Remember little Tropical Storm Eta back in November, and the storm surge that ravaged our coastlines, sent salt water gushing into homes and garages and triggered the rescue of 33 people from high water?
👇 This was the post-Eta Riverwalk in downtown Tampa.
- Eta's storm surge was 3.5 feet. The 1921 hurricane, which made landfall at Tarpon Springs, brought a reported surge of 10.5 feet.
- So in these photos, picture the water over our heads.
Bay News 9 meteorologist Nick Merianos imagines that scenario:
- Water would lap at the second-story balcony on coastal buildings.
- Airports would flood, including parts of Tampa International, Clearwater St. Pete International, Peter O'Knight and Albert Whitted Airport.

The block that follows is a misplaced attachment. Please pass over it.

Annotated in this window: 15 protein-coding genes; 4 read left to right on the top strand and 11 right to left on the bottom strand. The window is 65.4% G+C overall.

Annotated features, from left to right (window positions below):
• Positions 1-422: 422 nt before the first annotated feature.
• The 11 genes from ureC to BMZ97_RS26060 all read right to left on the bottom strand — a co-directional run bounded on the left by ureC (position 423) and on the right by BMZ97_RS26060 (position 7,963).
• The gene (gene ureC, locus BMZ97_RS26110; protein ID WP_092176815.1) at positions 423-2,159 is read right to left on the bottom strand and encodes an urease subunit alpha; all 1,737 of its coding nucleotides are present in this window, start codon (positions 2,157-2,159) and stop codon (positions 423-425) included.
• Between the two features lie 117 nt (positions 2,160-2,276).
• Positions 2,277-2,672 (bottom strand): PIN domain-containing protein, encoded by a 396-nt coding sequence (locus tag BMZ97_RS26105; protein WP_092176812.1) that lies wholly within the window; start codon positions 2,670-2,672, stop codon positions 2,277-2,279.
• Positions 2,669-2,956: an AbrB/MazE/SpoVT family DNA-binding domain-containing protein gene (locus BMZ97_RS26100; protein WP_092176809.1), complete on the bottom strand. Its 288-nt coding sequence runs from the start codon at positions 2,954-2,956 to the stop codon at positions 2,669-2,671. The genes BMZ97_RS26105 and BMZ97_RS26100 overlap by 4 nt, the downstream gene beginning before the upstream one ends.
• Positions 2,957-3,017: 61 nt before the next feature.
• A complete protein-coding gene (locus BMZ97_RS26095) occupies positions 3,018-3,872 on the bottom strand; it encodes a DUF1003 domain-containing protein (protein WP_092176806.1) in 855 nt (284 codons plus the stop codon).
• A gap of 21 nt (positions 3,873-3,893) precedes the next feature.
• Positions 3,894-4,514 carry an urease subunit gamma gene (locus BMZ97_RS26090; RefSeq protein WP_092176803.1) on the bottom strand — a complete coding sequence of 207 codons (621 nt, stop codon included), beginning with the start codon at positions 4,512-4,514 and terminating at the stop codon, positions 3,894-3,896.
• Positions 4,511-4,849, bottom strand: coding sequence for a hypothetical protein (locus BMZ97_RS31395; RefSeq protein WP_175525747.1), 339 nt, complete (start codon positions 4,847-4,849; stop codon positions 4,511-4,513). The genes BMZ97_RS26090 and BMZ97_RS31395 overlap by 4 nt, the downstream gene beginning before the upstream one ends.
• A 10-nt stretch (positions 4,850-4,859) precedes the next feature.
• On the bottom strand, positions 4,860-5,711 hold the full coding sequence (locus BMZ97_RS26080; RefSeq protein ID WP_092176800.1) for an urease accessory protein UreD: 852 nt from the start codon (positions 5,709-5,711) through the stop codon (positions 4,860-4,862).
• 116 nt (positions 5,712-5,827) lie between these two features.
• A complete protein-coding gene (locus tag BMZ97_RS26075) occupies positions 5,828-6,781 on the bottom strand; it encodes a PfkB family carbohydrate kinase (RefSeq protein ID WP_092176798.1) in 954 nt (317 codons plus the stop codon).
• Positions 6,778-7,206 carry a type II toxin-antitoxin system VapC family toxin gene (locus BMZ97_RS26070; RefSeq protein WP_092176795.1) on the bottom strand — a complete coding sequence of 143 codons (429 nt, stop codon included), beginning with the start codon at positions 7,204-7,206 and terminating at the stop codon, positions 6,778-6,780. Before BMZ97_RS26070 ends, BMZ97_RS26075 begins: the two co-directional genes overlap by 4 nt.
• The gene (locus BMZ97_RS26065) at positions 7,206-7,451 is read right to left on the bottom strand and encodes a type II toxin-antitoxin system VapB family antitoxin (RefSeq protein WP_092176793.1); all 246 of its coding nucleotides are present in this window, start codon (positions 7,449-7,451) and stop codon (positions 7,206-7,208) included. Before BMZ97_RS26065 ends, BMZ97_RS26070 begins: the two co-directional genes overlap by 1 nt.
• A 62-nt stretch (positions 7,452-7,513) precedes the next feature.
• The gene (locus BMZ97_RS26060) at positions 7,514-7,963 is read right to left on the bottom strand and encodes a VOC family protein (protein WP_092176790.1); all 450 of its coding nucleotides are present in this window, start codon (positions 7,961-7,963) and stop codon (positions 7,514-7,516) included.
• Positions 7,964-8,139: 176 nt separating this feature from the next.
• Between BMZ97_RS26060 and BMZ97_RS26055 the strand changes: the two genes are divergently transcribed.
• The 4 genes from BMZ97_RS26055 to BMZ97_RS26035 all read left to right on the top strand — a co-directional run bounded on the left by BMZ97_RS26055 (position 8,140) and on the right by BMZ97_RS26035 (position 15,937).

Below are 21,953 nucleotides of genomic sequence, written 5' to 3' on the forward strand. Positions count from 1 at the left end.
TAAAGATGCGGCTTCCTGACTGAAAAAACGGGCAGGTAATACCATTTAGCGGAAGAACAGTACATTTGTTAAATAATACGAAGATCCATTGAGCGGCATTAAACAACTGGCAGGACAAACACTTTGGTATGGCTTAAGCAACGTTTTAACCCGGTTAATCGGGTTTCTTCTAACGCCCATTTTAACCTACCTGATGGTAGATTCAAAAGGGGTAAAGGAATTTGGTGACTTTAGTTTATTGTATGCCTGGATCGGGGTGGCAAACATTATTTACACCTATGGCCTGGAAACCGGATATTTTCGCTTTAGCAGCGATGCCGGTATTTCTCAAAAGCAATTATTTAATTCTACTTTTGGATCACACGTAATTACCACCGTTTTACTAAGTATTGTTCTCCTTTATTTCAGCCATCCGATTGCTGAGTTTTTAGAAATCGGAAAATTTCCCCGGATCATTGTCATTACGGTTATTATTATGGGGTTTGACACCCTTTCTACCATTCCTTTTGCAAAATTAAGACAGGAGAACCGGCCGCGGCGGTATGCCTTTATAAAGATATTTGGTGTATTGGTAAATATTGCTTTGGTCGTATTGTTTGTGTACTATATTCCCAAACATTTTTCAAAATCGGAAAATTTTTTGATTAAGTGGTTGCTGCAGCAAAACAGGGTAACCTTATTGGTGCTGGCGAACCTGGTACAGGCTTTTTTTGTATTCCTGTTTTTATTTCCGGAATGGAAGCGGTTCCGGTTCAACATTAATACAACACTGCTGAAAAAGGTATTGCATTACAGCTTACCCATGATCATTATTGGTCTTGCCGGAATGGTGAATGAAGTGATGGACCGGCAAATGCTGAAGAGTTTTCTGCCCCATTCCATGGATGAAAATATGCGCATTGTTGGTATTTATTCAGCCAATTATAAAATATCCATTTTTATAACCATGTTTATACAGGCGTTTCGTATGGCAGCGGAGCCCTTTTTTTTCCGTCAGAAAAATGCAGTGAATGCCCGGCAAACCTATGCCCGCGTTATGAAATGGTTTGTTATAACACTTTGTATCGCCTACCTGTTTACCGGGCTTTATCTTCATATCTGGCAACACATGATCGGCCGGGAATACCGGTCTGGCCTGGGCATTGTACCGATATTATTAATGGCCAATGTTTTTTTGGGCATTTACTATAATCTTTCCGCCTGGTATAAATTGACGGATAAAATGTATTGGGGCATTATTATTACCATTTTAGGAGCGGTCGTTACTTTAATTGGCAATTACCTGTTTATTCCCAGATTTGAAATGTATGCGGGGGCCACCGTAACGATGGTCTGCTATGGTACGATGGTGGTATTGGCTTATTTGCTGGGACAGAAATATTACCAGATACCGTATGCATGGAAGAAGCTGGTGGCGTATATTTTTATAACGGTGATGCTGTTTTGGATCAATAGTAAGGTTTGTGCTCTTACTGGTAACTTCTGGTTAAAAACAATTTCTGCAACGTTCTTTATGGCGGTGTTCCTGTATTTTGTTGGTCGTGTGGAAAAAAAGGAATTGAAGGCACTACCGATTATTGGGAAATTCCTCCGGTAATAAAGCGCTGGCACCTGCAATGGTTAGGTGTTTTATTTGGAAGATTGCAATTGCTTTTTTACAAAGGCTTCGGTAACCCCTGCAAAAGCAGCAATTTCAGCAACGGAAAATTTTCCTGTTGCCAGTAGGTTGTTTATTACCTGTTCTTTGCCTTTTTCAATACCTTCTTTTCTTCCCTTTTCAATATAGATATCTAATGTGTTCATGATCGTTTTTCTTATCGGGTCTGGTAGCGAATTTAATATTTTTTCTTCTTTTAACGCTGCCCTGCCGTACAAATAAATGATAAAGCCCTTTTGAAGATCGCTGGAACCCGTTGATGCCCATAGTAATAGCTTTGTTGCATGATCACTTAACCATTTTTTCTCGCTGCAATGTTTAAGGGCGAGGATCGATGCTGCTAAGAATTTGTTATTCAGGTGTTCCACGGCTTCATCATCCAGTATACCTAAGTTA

- The lower levels of Tampa General Hospital would flood.
- Transportation would come to a halt, and Pinellas County would become essentially two islands.
"There's no question that a storm like this will happen again. The return rate is about every 100 to 150 years. Statistically speaking, we are in that window, and chances are we will eventually see one in or near Tampa Bay."— Bay News 9 meteorologist Nick Merianos
The (scary) bottom line: There are 3 million more people living here than in 1921.
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